Now I have already said that one must find a gradual transition from enthusiasm to quiet thought. We find this transition when the burning enthusiasm becomes sobered. The cooling element, that element which has not yet caught fire, when embodied in the animal kingdom, was called in ancient times: Virgo (II) (see diagram).

And after this soberness comes the quiet, weighing process, the balancing: Libra, the balances. Those animals that seem to consider everything were, in the dim past, designated as the balances (see diagram).

Now we pass from IV to VII, from Scorpio, or more properly the eagle, to Aquarius, to the etheric man. First we have the resolve, where thought determines to make itself felt in the outer world. It is easy to see why certain animals which dart from place to place from a certain nervousness of disposition - as for instance, certain woodland animals - it is easy to see why in ancient times such animals were named ‘Archers’. This is something different from what was later supposed; it is simply a characteristic of certain animals: Sagittarius, the archer (V) (see diagram). (Today, even, I believe that in certain dialects the expression ‘Schutze’ (archers) is used for those wretched little insects that dart about in the kitchen regions.)

And now we come to the bringing of thought into relationship with the world. At this stage, where one butts at everything - where one has not yet achieved the blending of all the human qualities nor reached as yet the sphere of destiny - at this stage we have the goat. Thus here I must write (VI): Capricorn, the goat. Man in his entirety is summed up in the circle of the Zodiac. But all this must be regarded as expressing human qualities and faculties, and these human qualities again make their appearance in the postures we have been studying.

Now in the inner circle we have had the expression of the human being as a whole: Sun. Next we passed over to the human being in his aspect of loving sacrifice: Venus; then to the more egotistical aspect: Mercury; to the creative, productive aspect: Moon; to the aggressive aspect: Mars; and then to the aspect of wisdom in the human being, that which radiates wisdom: Jupiter. And finally, we have that which passes over into a certain melancholy, into an inner contemplation, into a profound inwardness: Saturn (see diagram).

As we enter the sphere that reveals the human being to us in the way I have just described, we pass over from the postures that are held, to the gestures which are in movement. And if we now wish to synthesize all this, to gather it together into a single whole, we can do so in the way I have shown you, by bringing the circle into movement. By so doing we externalise all that which together makes up the complete human being, that is to say, the synthesis of all the animal qualities, the animal characteristics.

A certain experiment is given in the ‘Colour Teaching’ of Goethe: here one paints a disc in sections according to the seven colours—red, orange, yellow, green, blue, violet, etc., then one brings the whole thing into movement, whirling it ever faster and faster until the whole impression is grey. The physicists assert: white—it is however, not white, but grey. The separate colours can no longer be distinguished; everything appears as grey.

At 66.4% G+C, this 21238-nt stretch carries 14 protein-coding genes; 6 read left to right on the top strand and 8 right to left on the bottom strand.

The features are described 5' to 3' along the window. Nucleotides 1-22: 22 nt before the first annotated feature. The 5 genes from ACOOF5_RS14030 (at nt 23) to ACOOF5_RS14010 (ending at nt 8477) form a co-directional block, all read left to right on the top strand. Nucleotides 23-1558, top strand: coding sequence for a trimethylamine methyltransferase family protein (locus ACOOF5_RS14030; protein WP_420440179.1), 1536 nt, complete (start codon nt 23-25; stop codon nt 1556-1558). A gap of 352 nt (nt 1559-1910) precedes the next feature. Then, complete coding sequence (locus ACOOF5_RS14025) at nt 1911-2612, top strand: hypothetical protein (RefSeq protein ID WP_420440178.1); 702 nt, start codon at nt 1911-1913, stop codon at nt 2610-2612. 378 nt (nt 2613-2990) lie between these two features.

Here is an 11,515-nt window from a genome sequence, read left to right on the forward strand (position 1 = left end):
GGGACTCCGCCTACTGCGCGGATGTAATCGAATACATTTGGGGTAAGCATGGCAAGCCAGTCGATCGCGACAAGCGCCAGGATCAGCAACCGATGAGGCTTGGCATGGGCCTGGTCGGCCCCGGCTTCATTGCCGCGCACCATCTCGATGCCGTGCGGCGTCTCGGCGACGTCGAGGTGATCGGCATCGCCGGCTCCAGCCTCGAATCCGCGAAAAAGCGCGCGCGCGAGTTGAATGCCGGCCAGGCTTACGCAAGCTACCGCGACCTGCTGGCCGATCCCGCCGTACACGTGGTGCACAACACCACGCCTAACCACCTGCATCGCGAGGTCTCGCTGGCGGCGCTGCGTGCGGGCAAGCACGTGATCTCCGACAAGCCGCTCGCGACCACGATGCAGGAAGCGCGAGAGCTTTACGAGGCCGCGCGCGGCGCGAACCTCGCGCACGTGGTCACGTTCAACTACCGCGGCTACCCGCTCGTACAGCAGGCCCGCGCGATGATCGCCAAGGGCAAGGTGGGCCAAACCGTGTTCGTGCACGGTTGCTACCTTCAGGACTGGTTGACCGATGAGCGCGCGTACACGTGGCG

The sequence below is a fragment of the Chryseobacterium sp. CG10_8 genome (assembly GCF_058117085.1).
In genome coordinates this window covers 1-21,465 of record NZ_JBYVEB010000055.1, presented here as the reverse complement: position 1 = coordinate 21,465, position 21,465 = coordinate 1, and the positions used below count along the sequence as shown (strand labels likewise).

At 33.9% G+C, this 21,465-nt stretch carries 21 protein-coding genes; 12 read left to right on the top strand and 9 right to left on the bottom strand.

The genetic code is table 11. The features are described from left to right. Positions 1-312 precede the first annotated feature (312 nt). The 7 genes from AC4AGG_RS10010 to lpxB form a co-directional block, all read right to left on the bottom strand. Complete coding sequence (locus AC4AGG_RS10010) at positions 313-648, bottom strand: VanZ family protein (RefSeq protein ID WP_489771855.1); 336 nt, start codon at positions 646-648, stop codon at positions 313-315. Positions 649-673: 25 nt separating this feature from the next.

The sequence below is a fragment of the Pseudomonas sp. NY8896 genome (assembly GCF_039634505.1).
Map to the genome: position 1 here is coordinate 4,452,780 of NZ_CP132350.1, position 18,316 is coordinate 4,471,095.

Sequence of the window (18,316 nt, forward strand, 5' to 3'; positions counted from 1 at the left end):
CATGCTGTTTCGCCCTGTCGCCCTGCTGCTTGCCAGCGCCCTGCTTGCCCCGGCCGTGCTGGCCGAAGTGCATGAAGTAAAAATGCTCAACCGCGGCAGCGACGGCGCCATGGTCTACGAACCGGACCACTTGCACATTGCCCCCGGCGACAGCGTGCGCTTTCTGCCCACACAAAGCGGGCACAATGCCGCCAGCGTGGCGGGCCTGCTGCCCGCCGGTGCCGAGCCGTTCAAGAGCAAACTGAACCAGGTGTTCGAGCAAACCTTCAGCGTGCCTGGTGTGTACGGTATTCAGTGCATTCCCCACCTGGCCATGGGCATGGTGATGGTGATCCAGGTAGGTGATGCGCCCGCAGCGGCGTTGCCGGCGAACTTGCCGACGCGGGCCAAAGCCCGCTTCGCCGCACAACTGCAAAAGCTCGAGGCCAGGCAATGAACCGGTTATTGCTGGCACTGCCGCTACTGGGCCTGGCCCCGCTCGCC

Now if the eurhythmists had moved with such rapidity that the separate gestures were no more to be seen, but all were whirled together into a whole, then you would have seen some-thing of extraordinary interest: the picture of the human being expressed through his own movements.

Here (in the inner planetary circle) you have all those qualities in the human being which tend outwards, those possibilities of inner activity whereby the animal nature is gradually led over into the human. Thus, in the outer circle we have: all the animals as man; and here, in the inner circle, we have: a synthesis of the animal qualities transmuted into the human by means of the sevenfold planetary influence.

And now I must ask you (the details I shall give you next time) to bear in mind the sounds: a, e, i, o, u, ei, au—seven vowels. When we take the consonants really according to their innermost nature, grouping those letters together that are somewhat similar in sound, we get the twelve consonants. Thus we have twelve consonants and seven vowels. We arrive at the nineteen possibilities of sound when we see the consonantal element in the Zodiac, and the vowel element in the moving circle of the planets. This is the language of the heavens; whenever a planet stands between two signs of the Zodiac, in reality a vowel is standing between two consonants. The constellations arising through the motions of the planets are indeed a heavenly utterance that sounds forth with infinite variety. And that which is here uttered is the being of man. Small wonder, then, that in the possibilities of gesture and movement the cosmos itself is brought to expression.

Such thoughts as these enable us to realize that in eurhythmy we are really reviving the temple dancing of the ancient Mysteries, the reflection of the dance of the stars, the reflection of the utterances of the gods in heaven to human beings below upon the earth. It is only necessary, by means of spiritual perception, to find once again in our age the possibility of discovering the inner meaning of the gestures in question.

Today, then, we have discovered nineteen gestures; twelve static, and seven permeated with movement—of which latter one is quiescent only because rest is the antithesis of movement. (In the Moon we have movement annulled by its very velocity.)

Thus we have learned to know these gestures, and I have also been able to indicate how they lead over into the realm of sound.

Here we have taken the human being as our starting point and have travelled the opposite path. Previously we started from the sounds; now we take our start from the possibilities of movement and follow this path till it leads to man, to a visible language, to the sounds themselves.